Yeasts secrete enzymes that break down carbohydrates (through fermentation) to yield carbon dioxide and alcohol. The source of carbohydrates are either living hosts or non-living hosts such as rotting vegetation, or the moist body cavities of animals. Yeasts are considered by some scientists to be closely related to the algae, lacking only in photosynthetic capability—perhaps as a result of an evolutionary trend toward a lifestyle dependent upon host nutrition. Ecologically yeasts are decomposers that secrete enzymes which dismantle the complex carbon compounds of plant cell walls and animal tissues, which they convert to sugars for their own growth and sustenance. Yeast reproduction may involve sexual spore production or asexual budding, dependent upon surrounding conditions. Though yeasts are highly tolerant of environmental variations in temperature and acidity, they thrive in warm and moist places high in oxygen and low in carbon dioxide. Whether or not they reproduce through asexual budding depends on the favorability of surrounding conditions: when times are good, yeast clones are produced by budding. In times of environmental stress, yeasts produce spores which are capable of withstanding periods of environmental hardship—perhaps even to lie dormant, until conditions improve and the mingling of genes can take place with the spore of another yeast. This rare version of yeast reproduction provides for genetic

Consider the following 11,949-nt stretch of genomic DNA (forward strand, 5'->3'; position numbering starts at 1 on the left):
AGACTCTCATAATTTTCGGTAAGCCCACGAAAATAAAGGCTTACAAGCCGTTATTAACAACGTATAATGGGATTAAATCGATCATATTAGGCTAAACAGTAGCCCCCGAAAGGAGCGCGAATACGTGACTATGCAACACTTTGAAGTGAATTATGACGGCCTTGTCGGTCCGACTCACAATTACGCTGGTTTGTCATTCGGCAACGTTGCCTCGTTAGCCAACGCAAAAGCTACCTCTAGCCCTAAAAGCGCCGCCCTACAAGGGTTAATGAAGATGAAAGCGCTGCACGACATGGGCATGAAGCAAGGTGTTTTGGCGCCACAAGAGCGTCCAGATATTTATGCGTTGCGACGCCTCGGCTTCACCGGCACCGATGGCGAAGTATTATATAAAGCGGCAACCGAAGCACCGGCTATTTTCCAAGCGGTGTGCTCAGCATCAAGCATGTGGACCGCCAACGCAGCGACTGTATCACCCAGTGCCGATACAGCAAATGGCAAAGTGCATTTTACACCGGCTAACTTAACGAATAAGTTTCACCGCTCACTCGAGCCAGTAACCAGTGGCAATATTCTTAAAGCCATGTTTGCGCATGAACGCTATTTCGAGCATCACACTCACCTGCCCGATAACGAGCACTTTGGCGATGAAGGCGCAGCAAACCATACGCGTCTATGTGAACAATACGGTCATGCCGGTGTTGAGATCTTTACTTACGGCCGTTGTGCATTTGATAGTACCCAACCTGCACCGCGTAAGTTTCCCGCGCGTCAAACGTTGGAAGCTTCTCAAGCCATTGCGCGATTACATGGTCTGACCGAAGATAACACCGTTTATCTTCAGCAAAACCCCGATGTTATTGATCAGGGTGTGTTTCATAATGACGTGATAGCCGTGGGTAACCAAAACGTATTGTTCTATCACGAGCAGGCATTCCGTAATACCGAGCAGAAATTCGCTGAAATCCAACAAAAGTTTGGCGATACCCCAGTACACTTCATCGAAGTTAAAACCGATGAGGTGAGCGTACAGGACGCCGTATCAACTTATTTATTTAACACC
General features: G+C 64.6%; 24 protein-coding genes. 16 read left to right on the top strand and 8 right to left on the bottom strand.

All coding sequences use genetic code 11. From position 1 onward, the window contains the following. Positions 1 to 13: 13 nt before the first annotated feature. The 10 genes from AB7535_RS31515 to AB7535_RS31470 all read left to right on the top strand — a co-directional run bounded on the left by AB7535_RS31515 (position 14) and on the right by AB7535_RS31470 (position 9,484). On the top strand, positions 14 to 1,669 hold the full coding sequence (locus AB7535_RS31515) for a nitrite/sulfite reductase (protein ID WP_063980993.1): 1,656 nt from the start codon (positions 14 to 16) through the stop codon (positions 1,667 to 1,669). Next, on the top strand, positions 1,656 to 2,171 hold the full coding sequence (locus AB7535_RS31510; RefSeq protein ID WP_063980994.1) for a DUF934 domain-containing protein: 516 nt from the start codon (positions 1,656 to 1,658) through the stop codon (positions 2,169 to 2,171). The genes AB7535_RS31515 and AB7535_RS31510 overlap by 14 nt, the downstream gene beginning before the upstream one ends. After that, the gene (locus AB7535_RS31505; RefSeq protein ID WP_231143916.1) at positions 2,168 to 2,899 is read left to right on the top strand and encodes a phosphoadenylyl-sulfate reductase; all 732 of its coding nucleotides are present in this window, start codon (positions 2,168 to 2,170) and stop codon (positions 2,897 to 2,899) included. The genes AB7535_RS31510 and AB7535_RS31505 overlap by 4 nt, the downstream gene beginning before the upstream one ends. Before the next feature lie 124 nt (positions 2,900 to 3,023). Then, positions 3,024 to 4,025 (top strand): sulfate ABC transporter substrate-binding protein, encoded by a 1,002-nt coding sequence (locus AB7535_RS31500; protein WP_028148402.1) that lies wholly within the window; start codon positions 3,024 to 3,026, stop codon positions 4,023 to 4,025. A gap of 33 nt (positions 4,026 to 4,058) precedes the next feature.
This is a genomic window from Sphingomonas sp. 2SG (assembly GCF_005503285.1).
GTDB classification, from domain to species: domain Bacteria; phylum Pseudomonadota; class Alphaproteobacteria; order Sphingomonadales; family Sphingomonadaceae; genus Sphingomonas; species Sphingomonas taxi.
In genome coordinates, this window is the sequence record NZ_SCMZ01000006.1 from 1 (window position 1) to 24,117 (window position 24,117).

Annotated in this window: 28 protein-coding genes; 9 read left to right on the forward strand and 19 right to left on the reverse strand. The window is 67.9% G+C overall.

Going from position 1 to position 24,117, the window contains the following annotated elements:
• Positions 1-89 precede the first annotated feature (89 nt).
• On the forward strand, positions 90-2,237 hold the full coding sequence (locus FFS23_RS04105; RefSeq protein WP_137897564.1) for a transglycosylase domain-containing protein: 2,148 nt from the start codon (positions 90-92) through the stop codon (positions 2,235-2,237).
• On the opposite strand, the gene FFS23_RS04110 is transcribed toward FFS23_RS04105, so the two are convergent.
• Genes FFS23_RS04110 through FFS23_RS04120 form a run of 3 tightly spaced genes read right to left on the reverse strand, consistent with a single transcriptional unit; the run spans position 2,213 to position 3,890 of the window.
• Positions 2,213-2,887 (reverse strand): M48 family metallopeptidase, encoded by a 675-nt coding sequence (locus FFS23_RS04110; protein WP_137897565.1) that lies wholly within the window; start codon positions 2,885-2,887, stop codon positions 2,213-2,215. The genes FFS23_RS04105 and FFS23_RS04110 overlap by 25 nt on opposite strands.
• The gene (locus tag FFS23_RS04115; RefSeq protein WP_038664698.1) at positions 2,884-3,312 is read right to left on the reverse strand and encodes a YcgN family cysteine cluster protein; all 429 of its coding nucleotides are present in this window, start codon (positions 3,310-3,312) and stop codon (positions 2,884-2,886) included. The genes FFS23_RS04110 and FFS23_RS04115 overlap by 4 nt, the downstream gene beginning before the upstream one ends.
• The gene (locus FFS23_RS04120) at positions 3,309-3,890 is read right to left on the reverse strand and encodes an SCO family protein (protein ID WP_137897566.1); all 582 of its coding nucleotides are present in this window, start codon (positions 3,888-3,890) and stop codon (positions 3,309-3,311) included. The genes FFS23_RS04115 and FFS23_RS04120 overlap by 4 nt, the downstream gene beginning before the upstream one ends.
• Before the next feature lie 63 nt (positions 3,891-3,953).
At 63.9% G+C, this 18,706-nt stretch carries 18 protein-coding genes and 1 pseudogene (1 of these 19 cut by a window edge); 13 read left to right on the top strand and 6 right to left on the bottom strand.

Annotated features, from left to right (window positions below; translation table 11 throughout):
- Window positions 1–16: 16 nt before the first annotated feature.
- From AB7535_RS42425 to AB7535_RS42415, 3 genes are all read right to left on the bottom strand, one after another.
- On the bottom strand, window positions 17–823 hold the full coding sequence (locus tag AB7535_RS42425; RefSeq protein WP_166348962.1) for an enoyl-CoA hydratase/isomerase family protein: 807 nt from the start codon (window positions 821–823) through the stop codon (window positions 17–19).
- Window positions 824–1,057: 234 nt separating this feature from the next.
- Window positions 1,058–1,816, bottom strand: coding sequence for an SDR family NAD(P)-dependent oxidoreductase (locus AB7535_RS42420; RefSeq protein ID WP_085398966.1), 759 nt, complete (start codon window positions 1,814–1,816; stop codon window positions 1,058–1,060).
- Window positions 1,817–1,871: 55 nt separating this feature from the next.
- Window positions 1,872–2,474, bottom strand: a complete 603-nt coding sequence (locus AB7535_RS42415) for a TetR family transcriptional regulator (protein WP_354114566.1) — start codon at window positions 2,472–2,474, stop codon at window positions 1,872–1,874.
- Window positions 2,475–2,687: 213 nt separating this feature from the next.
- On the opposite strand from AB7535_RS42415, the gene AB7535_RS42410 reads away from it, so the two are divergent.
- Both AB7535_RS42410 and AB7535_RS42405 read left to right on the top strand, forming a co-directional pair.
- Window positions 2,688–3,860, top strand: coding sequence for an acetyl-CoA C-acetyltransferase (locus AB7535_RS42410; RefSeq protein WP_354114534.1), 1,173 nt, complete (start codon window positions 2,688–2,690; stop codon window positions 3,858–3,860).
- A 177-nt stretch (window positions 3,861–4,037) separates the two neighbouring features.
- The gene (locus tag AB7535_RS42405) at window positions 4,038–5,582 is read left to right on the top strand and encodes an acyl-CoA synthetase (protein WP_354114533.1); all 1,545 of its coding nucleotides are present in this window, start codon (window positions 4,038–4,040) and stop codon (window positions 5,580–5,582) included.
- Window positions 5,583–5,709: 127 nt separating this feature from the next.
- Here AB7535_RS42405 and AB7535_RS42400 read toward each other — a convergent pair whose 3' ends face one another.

variation when conditions demand it, though budding is the predominant mode of yeast reproduction.